In the comments section, Fee provided a very nice summary of the documentary:
There were a few women featured in the documentary. One was very sad, someone who had looked after her grandchild as a baby due to his mother's illness, and then had lost him because her daughter recovered and went off to New Zealand with the baby. I could understand why she wanted a grandson subsstitute, but it made me sad that there are so many families around who could do with an adopted granny with real children that she could hug, and instead of finding them she found a rubber baby.Link (Thanks, Phil!)
One of the women was as mad as a box of fish, and had multiple fake babies because the real thing might make a noise or ruin its clothes. She made me very glad that she could have rubber babies and not the real thing. While most real parents hate that whole lugging around the pram and bottle and nappy bags thing, she loved all that - for a pretend baby. I think the truth is she is still a little girl at heart, and couldn't bear not to be the focus of everyone attention. If she takes her fantasy too much further she may find herself the centre of everyone attention - down at the local psychiatric ward.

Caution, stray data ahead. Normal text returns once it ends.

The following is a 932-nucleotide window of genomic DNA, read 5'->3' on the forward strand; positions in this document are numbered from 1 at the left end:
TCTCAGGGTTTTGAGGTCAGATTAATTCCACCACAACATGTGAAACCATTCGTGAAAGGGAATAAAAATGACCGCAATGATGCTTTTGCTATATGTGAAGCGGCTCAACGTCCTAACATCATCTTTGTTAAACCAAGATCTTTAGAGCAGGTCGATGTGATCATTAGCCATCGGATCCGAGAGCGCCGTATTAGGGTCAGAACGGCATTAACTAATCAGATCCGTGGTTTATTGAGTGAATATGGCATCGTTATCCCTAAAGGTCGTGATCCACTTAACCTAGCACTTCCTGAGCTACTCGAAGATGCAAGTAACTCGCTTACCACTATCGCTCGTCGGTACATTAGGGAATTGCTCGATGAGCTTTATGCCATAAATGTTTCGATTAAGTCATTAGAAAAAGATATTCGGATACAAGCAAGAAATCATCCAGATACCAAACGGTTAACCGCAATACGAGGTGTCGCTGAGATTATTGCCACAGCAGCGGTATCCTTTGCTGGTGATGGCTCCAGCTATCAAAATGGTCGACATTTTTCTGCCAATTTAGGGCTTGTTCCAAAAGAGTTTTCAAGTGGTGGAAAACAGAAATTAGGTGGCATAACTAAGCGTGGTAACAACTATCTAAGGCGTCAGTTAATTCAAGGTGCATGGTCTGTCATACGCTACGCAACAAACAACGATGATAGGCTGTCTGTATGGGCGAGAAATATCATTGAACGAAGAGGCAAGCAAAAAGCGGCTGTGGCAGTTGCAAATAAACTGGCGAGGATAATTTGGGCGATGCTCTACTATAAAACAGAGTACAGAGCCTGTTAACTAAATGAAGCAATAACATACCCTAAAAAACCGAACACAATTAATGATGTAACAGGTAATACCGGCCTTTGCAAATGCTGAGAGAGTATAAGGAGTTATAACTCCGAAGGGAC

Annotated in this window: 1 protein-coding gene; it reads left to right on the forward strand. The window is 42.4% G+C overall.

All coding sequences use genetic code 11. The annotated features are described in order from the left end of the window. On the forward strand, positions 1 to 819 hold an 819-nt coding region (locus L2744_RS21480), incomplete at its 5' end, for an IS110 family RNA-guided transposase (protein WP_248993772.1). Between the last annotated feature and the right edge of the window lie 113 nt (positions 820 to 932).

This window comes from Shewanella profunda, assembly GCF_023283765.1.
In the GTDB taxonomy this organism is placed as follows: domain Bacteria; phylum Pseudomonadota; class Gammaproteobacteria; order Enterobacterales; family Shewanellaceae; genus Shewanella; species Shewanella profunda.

Another woman who briefly appeared seemed to have a toy show in her house, hundreds of babies in cots crammed into a room. That seemed a bit obsessive compulsive really.
I think some of them are fantastics works of art in the realism, but I agree with others that the more real they are, the more creepy. In general, although I am a woman, I found the men's reactions to them most normal... nearly all regarded them as disturbing and macabre.
Mark Frauenfelder is the founder of Boing Boing and the editor-in-chief of MAKE and Cool Tools. Twitter: @frauenfelder. His new book is Maker Dad: Lunch Box Guitars, Antigravity Jars, and 22 Other Incredibly Cool Father-Daughter DIY Projects